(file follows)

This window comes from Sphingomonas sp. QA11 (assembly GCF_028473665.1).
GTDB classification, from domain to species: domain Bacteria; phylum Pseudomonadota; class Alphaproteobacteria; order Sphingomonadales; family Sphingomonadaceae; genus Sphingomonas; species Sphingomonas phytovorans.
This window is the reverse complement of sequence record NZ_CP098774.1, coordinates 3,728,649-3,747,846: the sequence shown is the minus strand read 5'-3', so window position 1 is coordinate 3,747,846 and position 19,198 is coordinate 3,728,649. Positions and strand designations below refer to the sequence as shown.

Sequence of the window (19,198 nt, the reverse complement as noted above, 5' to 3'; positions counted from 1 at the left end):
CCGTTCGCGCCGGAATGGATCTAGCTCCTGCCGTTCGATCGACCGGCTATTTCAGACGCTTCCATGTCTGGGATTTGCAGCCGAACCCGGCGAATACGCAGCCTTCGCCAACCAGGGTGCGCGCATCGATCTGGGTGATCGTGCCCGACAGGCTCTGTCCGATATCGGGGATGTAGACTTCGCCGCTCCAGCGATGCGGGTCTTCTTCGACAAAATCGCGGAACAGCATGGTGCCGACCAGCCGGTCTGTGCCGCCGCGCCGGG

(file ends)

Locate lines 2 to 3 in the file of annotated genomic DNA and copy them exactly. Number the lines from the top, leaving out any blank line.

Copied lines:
GTDB classification, from domain to species: domain Bacteria; phylum Pseudomonadota; class Alphaproteobacteria; order Sphingomonadales; family Sphingomonadaceae; genus Sphingomonas; species Sphingomonas phytovorans.
This window is the reverse complement of sequence record NZ_CP098774.1, coordinates 3,728,649-3,747,846: the sequence shown is the minus strand read 5'-3', so window position 1 is coordinate 3,747,846 and position 19,198 is coordinate 3,728,649. Positions and strand designations below refer to the sequence as shown.